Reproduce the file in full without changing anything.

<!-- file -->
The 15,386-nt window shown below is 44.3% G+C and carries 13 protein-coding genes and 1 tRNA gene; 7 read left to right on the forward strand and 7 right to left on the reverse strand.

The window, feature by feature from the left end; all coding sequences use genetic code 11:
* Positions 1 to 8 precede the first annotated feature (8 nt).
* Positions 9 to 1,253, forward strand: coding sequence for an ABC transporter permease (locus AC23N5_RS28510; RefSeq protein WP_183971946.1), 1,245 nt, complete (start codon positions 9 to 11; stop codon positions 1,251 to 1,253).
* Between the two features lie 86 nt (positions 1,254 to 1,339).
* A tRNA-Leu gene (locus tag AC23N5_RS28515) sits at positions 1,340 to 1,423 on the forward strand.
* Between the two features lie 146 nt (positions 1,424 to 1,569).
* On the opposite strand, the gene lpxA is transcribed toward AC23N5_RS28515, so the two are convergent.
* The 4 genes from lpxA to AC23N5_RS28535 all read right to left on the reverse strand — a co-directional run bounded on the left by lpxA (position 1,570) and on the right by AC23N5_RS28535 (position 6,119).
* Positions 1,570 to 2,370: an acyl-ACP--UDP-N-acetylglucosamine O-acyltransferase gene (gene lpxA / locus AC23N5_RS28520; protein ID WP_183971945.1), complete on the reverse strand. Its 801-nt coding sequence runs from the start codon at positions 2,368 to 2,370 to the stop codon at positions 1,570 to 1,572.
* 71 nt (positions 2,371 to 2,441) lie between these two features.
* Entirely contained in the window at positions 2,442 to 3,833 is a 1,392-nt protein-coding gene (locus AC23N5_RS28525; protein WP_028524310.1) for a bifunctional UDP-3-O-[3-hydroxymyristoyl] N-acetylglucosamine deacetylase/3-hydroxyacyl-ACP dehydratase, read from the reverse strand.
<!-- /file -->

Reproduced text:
The 15,386-nt window shown below is 44.3% G+C and carries 13 protein-coding genes and 1 tRNA gene; 7 read left to right on the forward strand and 7 right to left on the reverse strand.

The window, feature by feature from the left end; all coding sequences use genetic code 11:
* Positions 1 to 8 precede the first annotated feature (8 nt).
* Positions 9 to 1,253, forward strand: coding sequence for an ABC transporter permease (locus AC23N5_RS28510; RefSeq protein WP_183971946.1), 1,245 nt, complete (start codon positions 9 to 11; stop codon positions 1,251 to 1,253).
* Between the two features lie 86 nt (positions 1,254 to 1,339).
* A tRNA-Leu gene (locus tag AC23N5_RS28515) sits at positions 1,340 to 1,423 on the forward strand.
* Between the two features lie 146 nt (positions 1,424 to 1,569).
* On the opposite strand, the gene lpxA is transcribed toward AC23N5_RS28515, so the two are convergent.
* The 4 genes from lpxA to AC23N5_RS28535 all read right to left on the reverse strand — a co-directional run bounded on the left by lpxA (position 1,570) and on the right by AC23N5_RS28535 (position 6,119).
* Positions 1,570 to 2,370: an acyl-ACP--UDP-N-acetylglucosamine O-acyltransferase gene (gene lpxA / locus AC23N5_RS28520; protein ID WP_183971945.1), complete on the reverse strand. Its 801-nt coding sequence runs from the start codon at positions 2,368 to 2,370 to the stop codon at positions 1,570 to 1,572.
* 71 nt (positions 2,371 to 2,441) lie between these two features.
* Entirely contained in the window at positions 2,442 to 3,833 is a 1,392-nt protein-coding gene (locus AC23N5_RS28525; protein WP_028524310.1) for a bifunctional UDP-3-O-[3-hydroxymyristoyl] N-acetylglucosamine deacetylase/3-hydroxyacyl-ACP dehydratase, read from the reverse strand.